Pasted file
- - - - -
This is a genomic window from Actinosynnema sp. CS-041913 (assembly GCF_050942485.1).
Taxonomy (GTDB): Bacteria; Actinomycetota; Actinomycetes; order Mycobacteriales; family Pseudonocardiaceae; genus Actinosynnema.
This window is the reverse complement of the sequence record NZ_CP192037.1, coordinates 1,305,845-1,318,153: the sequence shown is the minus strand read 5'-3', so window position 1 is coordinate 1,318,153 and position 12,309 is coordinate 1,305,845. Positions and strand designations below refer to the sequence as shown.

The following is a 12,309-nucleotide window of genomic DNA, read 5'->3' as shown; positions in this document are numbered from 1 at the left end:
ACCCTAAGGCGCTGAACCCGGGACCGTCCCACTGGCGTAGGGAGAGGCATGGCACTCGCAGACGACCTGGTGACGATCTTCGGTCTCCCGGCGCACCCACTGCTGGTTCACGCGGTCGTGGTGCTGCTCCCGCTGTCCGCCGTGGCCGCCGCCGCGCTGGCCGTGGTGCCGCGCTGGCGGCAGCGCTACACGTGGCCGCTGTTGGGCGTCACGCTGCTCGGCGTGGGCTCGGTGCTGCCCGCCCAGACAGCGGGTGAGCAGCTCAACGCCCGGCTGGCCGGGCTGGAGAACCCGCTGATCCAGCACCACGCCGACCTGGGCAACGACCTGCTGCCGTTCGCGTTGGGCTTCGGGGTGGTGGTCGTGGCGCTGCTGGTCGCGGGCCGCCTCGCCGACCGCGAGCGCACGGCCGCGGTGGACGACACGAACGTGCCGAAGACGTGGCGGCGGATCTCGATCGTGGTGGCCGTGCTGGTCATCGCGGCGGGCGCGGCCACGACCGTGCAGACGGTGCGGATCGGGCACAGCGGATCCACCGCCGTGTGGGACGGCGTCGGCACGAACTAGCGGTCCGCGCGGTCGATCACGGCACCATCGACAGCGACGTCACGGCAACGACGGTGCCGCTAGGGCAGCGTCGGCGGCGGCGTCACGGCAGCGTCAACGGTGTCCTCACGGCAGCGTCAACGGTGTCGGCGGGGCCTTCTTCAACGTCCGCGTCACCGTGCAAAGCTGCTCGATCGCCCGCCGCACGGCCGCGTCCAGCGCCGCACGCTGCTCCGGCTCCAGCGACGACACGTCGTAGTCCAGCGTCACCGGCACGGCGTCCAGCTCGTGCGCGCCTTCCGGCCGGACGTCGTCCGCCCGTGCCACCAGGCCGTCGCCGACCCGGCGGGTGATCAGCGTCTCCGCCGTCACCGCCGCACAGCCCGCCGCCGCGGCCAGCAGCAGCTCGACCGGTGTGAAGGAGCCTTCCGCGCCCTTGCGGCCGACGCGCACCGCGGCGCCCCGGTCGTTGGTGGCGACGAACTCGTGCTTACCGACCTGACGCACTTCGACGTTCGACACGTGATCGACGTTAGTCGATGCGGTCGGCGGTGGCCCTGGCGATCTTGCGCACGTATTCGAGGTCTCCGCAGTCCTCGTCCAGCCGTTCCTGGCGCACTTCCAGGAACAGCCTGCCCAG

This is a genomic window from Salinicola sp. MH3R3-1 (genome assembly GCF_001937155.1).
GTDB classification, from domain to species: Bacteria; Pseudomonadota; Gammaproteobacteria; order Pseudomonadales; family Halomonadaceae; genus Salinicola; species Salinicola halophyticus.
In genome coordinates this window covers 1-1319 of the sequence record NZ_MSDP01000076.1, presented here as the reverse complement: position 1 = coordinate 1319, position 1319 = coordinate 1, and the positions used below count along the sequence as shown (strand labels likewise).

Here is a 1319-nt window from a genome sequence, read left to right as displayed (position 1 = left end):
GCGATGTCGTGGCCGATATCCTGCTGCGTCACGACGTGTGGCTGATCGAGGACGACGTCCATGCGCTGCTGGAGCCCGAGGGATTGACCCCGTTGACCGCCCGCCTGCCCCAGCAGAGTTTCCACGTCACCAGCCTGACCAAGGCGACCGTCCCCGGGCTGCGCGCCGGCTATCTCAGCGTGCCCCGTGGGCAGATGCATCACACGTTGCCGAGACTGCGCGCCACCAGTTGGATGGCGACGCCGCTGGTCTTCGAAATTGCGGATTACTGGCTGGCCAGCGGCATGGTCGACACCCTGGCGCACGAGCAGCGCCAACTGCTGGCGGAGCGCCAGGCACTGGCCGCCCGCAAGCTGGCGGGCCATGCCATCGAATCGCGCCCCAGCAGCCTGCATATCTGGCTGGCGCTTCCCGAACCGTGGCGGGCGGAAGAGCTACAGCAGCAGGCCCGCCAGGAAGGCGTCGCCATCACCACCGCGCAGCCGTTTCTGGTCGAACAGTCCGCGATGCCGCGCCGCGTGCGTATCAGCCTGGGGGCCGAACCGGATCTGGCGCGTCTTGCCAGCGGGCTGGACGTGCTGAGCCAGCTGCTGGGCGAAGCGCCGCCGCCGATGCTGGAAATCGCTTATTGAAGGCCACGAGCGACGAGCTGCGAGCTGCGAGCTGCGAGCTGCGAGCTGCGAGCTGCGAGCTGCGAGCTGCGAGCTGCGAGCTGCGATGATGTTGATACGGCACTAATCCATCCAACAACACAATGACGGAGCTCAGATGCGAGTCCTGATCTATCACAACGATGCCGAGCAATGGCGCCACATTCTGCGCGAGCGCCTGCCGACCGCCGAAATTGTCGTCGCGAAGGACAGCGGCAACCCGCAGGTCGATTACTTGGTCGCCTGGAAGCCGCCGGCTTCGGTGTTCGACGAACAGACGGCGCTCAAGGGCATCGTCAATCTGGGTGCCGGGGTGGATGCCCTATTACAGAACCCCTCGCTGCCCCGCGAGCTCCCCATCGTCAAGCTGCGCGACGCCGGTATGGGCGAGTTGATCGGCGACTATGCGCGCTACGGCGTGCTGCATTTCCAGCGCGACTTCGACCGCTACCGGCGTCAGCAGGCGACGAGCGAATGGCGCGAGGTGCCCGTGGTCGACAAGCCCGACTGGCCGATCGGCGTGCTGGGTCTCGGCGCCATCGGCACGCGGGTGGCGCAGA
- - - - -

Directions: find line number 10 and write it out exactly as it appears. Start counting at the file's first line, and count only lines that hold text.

GCGATGTCGTGGCCGATATCCTGCTGCGTCACGACGTGTGGCTGATCGAGGACGACGTCCATGCGCTGCTGGAGCCCGAGGGATTGACCCCGTTGACCGCCCGCCTGCCCCAGCAGAGTTTCCACGTCACCAGCCTGACCAAGGCGACCGTCCCCGGGCTGCGCGCCGGCTATCTCAGCGTGCCCCGTGGGCAGATGCATCACACGTTGCCGAGACTGCGCGCCACCAGTTGGATGGCGACGCCGCTGGTCTTCGAAATTGCGGATTACTGGCTGGCCAGCGGCATGGTCGACACCCTGGCGCACGAGCAGCGCCAACTGCTGGCGGAGCGCCAGGCACTGGCCGCCCGCAAGCTGGCGGGCCATGCCATCGAATCGCGCCCCAGCAGCCTGCATATCTGGCTGGCGCTTCCCGAACCGTGGCGGGCGGAAGAGCTACAGCAGCAGGCCCGCCAGGAAGGCGTCGCCATCACCACCGCGCAGCCGTTTCTGGTCGAACAGTCCGCGATGCCGCGCCGCGTGCGTATCAGCCTGGGGGCCGAACCGGATCTGGCGCGTCTTGCCAGCGGGCTGGACGTGCTGAGCCAGCTGCTGGGCGAAGCGCCGCCGCCGATGCTGGAAATCGCTTATTGAAGGCCACGAGCGACGAGCTGCGAGCTGCGAGCTGCGAGCTGCGAGCTGCGAGCTGCGAGCTGCGAGCTGCGAGCTGCGAGCTGCGATGATGTTGATACGGCACTAATCCATCCAACAACACAATGACGGAGCTCAGATGCGAGTCCTGATCTATCACAACGATGCCGAGCAATGGCGCCACATTCTGCGCGAGCGCCTGCCGACCGCCGAAATTGTCGTCGCGAAGGACAGCGGCAACCCGCAGGTCGATTACTTGGTCGCCTGGAAGCCGCCGGCTTCGGTGTTCGACGAACAGACGGCGCTCAAGGGCATCGTCAATCTGGGTGCCGGGGTGGATGCCCTATTACAGAACCCCTCGCTGCCCCGCGAGCTCCCCATCGTCAAGCTGCGCGACGCCGGTATGGGCGAGTTGATCGGCGACTATGCGCGCTACGGCGTGCTGCATTTCCAGCGCGACTTCGACCGCTACCGGCGTCAGCAGGCGACGAGCGAATGGCGCGAGGTGCCCGTGGTCGACAAGCCCGACTGGCCGATCGGCGTGCTGGGTCTCGGCGCCATCGGCACGCGGGTGGCGCAGA